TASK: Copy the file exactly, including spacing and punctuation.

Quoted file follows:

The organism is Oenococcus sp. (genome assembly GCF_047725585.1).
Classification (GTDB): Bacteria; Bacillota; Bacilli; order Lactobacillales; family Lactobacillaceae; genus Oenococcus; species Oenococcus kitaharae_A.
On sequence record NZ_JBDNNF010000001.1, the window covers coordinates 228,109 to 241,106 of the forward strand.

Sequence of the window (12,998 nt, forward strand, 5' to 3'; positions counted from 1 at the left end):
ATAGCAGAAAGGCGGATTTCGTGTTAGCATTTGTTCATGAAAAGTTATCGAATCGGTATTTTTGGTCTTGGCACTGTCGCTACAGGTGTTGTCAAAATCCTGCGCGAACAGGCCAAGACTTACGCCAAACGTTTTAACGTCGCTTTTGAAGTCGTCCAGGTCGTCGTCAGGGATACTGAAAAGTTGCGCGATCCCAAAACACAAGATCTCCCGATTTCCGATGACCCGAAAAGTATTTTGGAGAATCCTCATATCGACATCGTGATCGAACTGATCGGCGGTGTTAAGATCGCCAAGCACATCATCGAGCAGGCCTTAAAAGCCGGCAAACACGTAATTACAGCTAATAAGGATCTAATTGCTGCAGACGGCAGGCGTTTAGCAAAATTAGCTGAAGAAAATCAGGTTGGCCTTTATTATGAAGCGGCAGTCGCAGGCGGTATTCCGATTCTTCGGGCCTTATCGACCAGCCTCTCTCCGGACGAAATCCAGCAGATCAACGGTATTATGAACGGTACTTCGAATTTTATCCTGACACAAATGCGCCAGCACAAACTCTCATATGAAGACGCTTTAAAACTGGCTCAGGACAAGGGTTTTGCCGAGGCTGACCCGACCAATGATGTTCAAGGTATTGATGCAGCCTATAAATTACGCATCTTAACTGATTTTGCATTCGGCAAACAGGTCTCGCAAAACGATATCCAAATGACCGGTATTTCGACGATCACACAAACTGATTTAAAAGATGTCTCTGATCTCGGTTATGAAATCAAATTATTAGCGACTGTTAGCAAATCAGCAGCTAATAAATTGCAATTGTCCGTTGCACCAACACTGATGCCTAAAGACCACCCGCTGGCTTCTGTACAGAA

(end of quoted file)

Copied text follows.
The organism is Oenococcus sp. (genome assembly GCF_047725585.1).
Classification (GTDB): Bacteria; Bacillota; Bacilli; order Lactobacillales; family Lactobacillaceae; genus Oenococcus; species Oenococcus kitaharae_A.
On sequence record NZ_JBDNNF010000001.1, the window covers coordinates 228,109 to 241,106 of the forward strand.

Sequence of the window (12,998 nt, forward strand, 5' to 3'; positions counted from 1 at the left end):
ATAGCAGAAAGGCGGATTTCGTGTTAGCATTTGTTCATGAAAAGTTATCGAATCGGTATTTTTGGTCTTGGCACTGTCGCTACAGGTGTTGTCAAAATCCTGCGCGAACAGGCCAAGACTTACGCCAAACGTTTTAACGTCGCTTTTGAAGTCGTCCAGGTCGTCGTCAGGGATACTGAAAAGTTGCGCGATCCCAAAACACAAGATCTCCCGATTTCCGATGACCCGAAAAGTATTTTGGAGAATCCTCATATCGACATCGTGATCGAACTGATCGGCGGTGTTAAGATCGCCAAGCACATCATCGAGCAGGCCTTAAAAGCCGGCAAACACGTAATTACAGCTAATAAGGATCTAATTGCTGCAGACGGCAGGCGTTTAGCAAAATTAGCTGAAGAAAATCAGGTTGGCCTTTATTATGAAGCGGCAGTCGCAGGCGGTATTCCGATTCTTCGGGCCTTATCGACCAGCCTCTCTCCGGACGAAATCCAGCAGATCAACGGTATTATGAACGGTACTTCGAATTTTATCCTGACACAAATGCGCCAGCACAAACTCTCATATGAAGACGCTTTAAAACTGGCTCAGGACAAGGGTTTTGCCGAGGCTGACCCGACCAATGATGTTCAAGGTATTGATGCAGCCTATAAATTACGCATCTTAACTGATTTTGCATTCGGCAAACAGGTCTCGCAAAACGATATCCAAATGACCGGTATTTCGACGATCACACAAACTGATTTAAAAGATGTCTCTGATCTCGGTTATGAAATCAAATTATTAGCGACTGTTAGCAAATCAGCAGCTAATAAATTGCAATTGTCCGTTGCACCAACACTGATGCCTAAAGACCACCCGCTGGCTTCTGTACAGAA